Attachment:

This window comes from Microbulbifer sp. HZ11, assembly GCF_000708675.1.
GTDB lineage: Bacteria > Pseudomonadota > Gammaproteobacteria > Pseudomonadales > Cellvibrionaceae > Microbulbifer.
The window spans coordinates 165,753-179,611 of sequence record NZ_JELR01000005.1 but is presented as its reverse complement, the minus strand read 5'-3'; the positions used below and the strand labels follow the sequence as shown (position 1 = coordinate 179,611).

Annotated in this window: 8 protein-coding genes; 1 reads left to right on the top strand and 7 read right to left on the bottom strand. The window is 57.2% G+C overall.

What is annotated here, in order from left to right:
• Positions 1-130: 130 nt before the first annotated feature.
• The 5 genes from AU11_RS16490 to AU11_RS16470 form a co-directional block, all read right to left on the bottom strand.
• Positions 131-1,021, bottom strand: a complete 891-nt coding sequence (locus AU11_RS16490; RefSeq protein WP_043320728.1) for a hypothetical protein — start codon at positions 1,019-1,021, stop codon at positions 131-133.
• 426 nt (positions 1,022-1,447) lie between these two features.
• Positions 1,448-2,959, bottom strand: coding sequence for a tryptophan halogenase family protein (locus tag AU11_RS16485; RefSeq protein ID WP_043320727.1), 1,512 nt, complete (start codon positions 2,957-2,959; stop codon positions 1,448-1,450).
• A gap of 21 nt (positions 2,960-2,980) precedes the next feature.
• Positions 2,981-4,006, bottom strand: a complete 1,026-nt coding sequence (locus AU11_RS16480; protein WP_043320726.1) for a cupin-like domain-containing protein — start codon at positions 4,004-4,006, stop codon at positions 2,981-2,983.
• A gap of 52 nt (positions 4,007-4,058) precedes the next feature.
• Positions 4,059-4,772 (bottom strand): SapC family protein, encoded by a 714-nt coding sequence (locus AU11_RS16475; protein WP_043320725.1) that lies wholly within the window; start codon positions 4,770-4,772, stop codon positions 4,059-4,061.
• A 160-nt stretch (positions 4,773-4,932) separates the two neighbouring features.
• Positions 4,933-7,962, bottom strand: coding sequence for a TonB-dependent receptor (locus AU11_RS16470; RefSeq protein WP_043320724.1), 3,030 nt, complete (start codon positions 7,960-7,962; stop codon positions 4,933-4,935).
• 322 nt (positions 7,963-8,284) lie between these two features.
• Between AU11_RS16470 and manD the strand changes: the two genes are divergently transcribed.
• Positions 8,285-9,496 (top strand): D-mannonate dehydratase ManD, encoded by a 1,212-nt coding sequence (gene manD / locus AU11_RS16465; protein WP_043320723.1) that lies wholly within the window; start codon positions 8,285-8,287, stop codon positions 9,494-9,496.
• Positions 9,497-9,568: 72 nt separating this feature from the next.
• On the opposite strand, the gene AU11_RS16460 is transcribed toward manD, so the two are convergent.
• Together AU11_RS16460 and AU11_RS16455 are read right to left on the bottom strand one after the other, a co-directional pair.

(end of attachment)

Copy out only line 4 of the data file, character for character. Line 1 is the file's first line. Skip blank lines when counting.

Annotated in this window: 8 protein-coding genes; 1 reads left to right on the top strand and 7 read right to left on the bottom strand. The window is 57.2% G+C overall.